Harry Leslie Smith, who lost a sister to a world without public health care and then saw the National Health Service arise in the wake of World War II, laments the decimation of one of the finest products of Britain’s finest hour:
My sister’s body was committed to a pauper’s pit and interred in an unmarked grave along with a dozen other forgotten victims of penury. My parents didn’t even have a picture to remember their daughter’s life. To the outside world, it was as if she was never there, but for our family her life and her end profoundly affected us. My father never mentioned Marion’s name again. It wasn’t out of callousness or disrespect, but because her death festered in his soul like a wound that never healed. For the rest of his life my dad carried with him an unwarranted guilt that he was responsible for Marion’s tuberculosis, and it cut him deep. As for my mother, she often talked about Marion. As my family stumbled from misery to calamity, through the pitch dark of the Great Depression, my mother invoked my dead sister’s name as a warning that the workhouse awaited each of us, unless the world and our circumstances changed.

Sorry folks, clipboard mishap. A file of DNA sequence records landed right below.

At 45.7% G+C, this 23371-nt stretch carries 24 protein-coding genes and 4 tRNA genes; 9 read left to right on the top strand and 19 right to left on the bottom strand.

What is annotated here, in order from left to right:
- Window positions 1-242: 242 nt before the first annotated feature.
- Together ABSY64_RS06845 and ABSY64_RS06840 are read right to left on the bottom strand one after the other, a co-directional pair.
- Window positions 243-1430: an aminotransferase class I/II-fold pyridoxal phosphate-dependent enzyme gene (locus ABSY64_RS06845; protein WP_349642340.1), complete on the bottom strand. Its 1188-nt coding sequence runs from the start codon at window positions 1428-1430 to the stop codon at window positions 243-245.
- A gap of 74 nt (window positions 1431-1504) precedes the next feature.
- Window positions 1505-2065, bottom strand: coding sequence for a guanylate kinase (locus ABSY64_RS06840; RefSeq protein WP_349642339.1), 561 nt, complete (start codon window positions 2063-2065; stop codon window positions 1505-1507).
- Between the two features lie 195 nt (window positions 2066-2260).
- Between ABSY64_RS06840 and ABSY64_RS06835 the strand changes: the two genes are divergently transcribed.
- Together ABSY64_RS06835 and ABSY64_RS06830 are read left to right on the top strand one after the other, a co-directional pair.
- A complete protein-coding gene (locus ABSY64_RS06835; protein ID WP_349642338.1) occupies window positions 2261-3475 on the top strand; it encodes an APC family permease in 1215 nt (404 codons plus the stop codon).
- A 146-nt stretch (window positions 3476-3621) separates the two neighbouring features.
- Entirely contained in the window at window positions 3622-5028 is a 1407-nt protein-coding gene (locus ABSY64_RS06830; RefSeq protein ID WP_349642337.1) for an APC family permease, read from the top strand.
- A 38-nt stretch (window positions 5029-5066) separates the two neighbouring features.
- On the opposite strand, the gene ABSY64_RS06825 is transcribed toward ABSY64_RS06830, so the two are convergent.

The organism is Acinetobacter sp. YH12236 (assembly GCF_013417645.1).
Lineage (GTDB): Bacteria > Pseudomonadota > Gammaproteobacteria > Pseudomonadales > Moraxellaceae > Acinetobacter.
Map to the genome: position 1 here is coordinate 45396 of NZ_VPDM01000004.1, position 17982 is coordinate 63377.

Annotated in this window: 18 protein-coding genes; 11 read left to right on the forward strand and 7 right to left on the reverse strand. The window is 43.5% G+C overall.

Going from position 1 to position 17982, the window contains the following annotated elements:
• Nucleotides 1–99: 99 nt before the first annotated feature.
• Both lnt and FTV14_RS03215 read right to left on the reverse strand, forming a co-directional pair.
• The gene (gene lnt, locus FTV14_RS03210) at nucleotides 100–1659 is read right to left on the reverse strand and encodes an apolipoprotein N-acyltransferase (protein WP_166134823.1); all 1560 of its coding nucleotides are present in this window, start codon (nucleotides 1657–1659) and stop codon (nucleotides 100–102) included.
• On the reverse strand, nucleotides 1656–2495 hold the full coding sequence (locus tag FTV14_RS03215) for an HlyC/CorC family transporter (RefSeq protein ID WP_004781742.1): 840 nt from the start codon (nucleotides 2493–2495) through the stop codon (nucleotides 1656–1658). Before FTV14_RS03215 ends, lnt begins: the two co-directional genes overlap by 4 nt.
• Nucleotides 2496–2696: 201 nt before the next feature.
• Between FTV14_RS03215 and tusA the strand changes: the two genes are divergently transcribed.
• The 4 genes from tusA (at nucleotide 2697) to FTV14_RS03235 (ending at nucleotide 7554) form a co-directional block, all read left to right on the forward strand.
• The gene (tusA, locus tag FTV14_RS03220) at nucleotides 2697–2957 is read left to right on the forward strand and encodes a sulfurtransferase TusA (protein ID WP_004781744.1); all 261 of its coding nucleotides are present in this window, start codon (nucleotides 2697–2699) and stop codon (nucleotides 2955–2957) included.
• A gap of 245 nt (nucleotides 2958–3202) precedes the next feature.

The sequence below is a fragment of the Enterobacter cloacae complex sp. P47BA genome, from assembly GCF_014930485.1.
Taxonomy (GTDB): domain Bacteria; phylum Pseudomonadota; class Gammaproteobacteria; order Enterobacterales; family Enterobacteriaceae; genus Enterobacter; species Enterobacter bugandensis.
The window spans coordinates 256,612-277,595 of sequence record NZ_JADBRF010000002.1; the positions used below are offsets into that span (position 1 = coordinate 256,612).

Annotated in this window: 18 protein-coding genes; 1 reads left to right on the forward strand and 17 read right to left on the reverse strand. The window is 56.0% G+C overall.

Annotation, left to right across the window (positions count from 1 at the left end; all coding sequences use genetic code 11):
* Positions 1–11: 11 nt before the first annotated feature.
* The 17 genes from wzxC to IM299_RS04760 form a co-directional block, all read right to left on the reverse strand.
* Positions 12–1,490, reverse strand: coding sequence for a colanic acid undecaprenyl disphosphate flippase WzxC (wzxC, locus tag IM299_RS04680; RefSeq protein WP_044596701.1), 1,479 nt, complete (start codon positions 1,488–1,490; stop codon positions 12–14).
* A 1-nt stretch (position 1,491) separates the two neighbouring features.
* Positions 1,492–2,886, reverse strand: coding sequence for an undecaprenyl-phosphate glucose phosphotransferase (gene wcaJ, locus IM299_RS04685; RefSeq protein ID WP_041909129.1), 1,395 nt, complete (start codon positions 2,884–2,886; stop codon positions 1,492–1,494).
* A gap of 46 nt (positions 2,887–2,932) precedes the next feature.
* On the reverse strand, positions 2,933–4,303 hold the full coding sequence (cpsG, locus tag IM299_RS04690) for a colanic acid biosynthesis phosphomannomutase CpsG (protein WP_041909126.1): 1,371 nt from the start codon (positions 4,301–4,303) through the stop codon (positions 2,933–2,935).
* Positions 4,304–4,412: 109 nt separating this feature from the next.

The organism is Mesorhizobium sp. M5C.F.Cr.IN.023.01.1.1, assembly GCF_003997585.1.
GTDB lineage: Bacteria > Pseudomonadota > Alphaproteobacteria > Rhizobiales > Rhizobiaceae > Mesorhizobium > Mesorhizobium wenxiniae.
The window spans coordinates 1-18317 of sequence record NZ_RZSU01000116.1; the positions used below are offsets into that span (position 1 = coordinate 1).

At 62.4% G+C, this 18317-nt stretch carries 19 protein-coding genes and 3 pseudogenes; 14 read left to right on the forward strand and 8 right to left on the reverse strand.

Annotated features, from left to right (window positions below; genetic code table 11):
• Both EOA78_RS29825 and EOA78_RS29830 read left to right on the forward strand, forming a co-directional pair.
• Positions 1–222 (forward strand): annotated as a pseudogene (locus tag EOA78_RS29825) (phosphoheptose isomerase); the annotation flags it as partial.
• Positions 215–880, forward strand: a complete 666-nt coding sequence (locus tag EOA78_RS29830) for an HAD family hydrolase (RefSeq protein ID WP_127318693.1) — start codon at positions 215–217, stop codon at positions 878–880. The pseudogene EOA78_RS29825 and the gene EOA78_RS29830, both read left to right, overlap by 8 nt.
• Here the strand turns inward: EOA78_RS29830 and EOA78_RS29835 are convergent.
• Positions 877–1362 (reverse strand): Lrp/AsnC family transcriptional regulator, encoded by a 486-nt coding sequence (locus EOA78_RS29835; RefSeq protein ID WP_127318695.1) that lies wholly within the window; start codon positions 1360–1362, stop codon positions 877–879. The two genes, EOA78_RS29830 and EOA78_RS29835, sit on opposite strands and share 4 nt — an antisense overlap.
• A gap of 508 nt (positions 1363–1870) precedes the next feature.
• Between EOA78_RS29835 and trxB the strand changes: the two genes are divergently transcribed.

It would be almost 20 years before, in 1948, the NHS was formed, and for the first time in my civilian life I went to a doctor’s surgery and was treated for bronchitis with antibiotics that assured me a speedy and safe recovery. The cost to me was nothing, and I was grateful because I was skint, having just started back in the civilian working world.
via A eulogy to the NHS: What happened to the world my generation built? | Society | The Guardian.